The precise question here involved was passed upon by Mr. Justice Brewer (then circuit judge) in the case of Blair v. Railroad Co., 23 Fed. 523, adversely to the claim of the surety. It is urged, however, that that case is in effect overruled by Trust Co. v. Morrison, 125 U.S. 607, 8 Sup. Ct. 1004. In the latter case the railroad company had mortgaged its lines to the Union Trust Company in 1871. Default in payment of interest occurred in 1873, and continued thereafter. The company was harassed by suits, and a judgment was rendered in November, 1872, in favor of one Holbrook, upon which, in October, 1874, an execution was issued, and the sheriff threatened to levy upon the rolling stock of the company. By the law of the state of Illinois, rolling stock is deemed personal property, and made liable to execution and sale in the same manner as the personal property of individuals. The company, believing the judgment to have been fraudulently obtained, filed a bill in equity to enjoin proceedings for its collection. An injunction was granted therein, upon condition of giving an injunctional bond, with surety, for the payment of the judgment if the injunction should be dissolved. Morrison, at the request of the company, executed such a bond as surety. The bill for the injunction was in February, 1877, dismissed; and in June, 1879, the decree of dismissal was upon appeal affirmed. Holbrook then prosecuted Morrison upon the injunctional bond, and on the 30th day of September, 1880, obtained judgment. In November, 1877, pending the appeal, the trust company filed a bill for the appointment of a receiver and the foreclosure of the mortgage. A receiver was appointed and, finding this appeal with other suits pending against the company, and being met with claims for protection by sureties on appeal bonds, asked the court for its advice and instruction in respect to such appeal bonds and to the protection of the sureties in the event of adverse decision. The court, on consideration, made a decree authorizing the receiver, in his discretion, to prosecute or defend the appeals, and “to protect such sureties as, in his judgment, ought to be protected in equity and good conscience by means of the protection afforded to the property and assets of the company by means of the giving of such bonds.” He was also authorized for the purposes of that decree to use any money coming into his hands as such receiver, over and above the expenses of operation and repairs. It further appeared that the receiver had used funds, under authority of the court, in the purchase of certain real estate which was not covered by the mortgage, and also in the purchase of personal property and rolling stock; and this property was subsequently to the sale, and by order of the court, conveyed by the receiver to the purchaser, although it was not covered by the mortgage. The sale was made “subject to the lien of any and all claims against the said railroad property and assets which are now before this court by intervening petitions, and which shall be upon final determination and adjudication decreed to be paid as liens paramount to the indebtedness secured by said mortgage or trust deed.” The intervening petition of the surety was filed prior to that decree. The court in that case emphatically affirmed the general rule which I have sought to state, but found in that case special equities which authorized the allowance of the claim of the surety. There was an actual diversion of the income to the purchase of real and personal property, which, by subsequent order of the court, was conveyed to the purchaser, and which, under the decree of the court, should have been used to protect the surety. The trust company was also bound by the decree which authorized the receiver to protect the surety. That decree seems to have been passed either by the express assent of the trust company or without its objection. The trustee did not seek to obtain possession of the road until more than four years after default in payment of interest, remaining inactive when it should have known that large liabilities were being incurred by the company in the prosecution of its enterprise. The court declare the case to be a special one, and say that, “taking all the circumstances into consideration, we cannot say that equitable relief was unduly extended in allowing the intervener's claim.” It would seem that the decision is placed largely upon the fact that the earnings of the road had been appropriated to the purchase of property not covered by the mortgage, and which, by supplemental decree, was conveyed to the purchaser at the sale. The case is peculiar in its facts, and is plainly distinguishable from the case here presented; the court taking occasion to say that it is not its intention to decide anything in the case in conflict with the general doctrine which it had theretofore asserted. The trust company, recognizing the equitable position of a surety without reward, assents to the granting of the petition here. The second mortgage bondholders object. With whatever of favor I may be inclined to consider the case of sureties, and however desirous to relieve them from their liabilities, I cannot see that the court would be justified in imposing the burden of their voluntarily assumed obligations upon the second mortgage bondholders, who were equally innocent, Without their consent. The petition will be denied. * ,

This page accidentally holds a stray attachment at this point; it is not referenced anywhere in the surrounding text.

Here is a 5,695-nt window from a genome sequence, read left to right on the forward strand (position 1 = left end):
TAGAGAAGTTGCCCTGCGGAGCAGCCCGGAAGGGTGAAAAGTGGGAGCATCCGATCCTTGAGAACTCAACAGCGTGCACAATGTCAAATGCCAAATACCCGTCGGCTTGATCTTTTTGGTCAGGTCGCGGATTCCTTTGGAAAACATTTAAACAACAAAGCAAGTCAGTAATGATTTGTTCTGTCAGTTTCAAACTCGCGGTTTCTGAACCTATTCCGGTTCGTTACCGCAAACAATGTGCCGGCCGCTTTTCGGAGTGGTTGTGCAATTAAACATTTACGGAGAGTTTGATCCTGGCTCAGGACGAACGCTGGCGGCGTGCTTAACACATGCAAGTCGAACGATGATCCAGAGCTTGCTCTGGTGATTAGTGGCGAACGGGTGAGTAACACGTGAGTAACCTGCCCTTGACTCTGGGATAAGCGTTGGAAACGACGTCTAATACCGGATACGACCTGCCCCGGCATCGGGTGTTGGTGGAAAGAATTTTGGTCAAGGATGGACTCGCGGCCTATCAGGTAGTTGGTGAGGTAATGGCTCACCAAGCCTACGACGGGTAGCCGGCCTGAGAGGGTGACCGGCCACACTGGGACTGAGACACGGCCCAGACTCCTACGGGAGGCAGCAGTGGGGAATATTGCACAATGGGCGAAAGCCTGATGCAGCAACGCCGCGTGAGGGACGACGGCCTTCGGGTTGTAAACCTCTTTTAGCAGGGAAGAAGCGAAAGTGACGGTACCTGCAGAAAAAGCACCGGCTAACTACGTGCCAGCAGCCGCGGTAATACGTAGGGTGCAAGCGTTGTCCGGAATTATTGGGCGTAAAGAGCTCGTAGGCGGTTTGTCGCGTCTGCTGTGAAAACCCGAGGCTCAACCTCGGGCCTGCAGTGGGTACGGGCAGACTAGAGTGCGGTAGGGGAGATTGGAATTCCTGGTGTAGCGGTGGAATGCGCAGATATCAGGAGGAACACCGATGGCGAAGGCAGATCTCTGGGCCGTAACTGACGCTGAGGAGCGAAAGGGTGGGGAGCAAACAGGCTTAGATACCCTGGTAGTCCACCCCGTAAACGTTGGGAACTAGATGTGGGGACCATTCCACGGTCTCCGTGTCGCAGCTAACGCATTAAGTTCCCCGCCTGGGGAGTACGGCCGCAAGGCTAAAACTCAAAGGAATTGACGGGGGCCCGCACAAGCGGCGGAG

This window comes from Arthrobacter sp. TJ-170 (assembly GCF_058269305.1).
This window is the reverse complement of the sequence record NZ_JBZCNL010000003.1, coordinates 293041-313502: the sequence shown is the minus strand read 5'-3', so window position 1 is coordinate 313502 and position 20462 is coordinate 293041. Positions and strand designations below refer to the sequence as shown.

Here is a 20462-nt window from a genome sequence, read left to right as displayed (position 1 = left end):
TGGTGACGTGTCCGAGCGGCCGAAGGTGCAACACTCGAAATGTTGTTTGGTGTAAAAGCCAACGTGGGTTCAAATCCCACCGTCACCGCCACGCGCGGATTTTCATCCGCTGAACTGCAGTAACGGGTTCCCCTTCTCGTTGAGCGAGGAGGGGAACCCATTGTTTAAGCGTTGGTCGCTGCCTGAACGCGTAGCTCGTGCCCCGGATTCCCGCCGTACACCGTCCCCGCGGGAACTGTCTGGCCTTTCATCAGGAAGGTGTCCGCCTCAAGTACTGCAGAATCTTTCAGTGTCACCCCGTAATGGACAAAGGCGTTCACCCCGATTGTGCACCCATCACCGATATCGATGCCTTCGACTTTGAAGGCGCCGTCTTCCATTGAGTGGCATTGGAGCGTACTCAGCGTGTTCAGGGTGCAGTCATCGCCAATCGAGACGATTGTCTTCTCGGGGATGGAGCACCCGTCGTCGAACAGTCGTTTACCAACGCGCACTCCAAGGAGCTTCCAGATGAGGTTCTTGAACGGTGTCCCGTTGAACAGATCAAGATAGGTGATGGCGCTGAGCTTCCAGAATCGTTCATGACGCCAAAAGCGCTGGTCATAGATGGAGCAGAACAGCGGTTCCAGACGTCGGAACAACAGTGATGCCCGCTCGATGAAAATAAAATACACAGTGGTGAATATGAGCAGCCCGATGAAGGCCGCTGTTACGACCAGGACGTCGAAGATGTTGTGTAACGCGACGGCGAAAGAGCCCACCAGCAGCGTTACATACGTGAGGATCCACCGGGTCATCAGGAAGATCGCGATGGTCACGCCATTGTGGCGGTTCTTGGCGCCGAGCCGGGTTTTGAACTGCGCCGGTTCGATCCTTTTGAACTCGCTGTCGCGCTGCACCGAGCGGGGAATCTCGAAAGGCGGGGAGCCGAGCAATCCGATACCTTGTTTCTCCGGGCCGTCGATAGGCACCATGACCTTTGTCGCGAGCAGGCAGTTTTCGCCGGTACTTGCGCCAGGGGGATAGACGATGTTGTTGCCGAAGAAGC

HATCH et al. W. FERGUSON et al.